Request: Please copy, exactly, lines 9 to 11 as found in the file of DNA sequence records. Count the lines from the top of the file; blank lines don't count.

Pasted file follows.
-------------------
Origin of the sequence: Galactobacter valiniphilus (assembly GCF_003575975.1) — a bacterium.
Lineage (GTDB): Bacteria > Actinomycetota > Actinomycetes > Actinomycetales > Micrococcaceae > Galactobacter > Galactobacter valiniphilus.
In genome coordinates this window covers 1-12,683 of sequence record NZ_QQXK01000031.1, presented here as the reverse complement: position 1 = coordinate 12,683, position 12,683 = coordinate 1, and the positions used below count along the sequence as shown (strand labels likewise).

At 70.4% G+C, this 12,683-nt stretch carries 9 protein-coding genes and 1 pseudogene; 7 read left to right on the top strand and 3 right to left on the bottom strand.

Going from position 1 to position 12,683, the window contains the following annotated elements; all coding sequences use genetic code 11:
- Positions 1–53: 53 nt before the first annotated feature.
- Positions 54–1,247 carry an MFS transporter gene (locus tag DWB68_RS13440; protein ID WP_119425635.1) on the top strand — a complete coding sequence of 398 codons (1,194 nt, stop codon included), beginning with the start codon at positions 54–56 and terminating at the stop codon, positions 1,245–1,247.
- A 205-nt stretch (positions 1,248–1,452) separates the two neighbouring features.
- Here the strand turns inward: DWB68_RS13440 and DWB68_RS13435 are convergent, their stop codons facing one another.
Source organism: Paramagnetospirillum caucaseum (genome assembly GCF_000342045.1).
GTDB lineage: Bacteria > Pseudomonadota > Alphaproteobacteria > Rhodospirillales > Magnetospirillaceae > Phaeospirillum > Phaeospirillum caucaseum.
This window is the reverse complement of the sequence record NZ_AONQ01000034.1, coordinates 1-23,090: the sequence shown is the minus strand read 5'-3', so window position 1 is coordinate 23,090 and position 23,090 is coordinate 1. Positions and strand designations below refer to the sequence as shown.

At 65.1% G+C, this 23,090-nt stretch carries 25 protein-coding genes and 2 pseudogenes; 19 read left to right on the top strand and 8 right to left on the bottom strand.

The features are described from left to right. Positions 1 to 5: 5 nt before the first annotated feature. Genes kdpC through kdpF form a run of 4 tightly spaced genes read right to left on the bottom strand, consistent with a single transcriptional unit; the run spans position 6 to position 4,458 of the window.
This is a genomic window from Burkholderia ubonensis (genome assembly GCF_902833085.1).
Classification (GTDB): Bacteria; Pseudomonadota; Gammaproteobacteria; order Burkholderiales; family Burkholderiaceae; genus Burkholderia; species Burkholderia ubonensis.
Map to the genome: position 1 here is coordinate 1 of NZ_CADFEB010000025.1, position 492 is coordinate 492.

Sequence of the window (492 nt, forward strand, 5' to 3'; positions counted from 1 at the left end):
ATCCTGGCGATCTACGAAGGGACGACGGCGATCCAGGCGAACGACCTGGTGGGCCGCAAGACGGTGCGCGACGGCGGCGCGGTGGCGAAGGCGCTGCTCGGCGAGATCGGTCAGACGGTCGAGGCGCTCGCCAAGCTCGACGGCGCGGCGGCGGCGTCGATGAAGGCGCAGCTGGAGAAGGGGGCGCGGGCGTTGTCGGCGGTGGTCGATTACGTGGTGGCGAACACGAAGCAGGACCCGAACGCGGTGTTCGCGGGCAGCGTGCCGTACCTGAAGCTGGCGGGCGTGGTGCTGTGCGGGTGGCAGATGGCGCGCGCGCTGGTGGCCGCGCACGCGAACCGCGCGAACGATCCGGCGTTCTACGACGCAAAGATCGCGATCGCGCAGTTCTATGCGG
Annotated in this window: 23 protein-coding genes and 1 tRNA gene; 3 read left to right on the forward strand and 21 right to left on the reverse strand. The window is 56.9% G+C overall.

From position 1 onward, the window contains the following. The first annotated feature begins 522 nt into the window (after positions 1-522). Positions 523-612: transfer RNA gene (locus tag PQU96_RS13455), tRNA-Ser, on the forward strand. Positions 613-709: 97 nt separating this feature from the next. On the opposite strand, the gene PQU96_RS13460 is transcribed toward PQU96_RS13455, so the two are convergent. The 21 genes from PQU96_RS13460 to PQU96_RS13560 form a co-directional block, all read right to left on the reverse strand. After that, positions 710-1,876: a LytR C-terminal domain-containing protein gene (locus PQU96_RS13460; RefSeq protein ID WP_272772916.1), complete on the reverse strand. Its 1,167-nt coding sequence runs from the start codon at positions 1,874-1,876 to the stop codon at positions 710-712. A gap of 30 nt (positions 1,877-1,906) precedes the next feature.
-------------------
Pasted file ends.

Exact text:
- Here the strand turns inward: DWB68_RS13440 and DWB68_RS13435 are convergent, their stop codons facing one another.
Source organism: Paramagnetospirillum caucaseum (genome assembly GCF_000342045.1).
GTDB lineage: Bacteria > Pseudomonadota > Alphaproteobacteria > Rhodospirillales > Magnetospirillaceae > Phaeospirillum > Phaeospirillum caucaseum.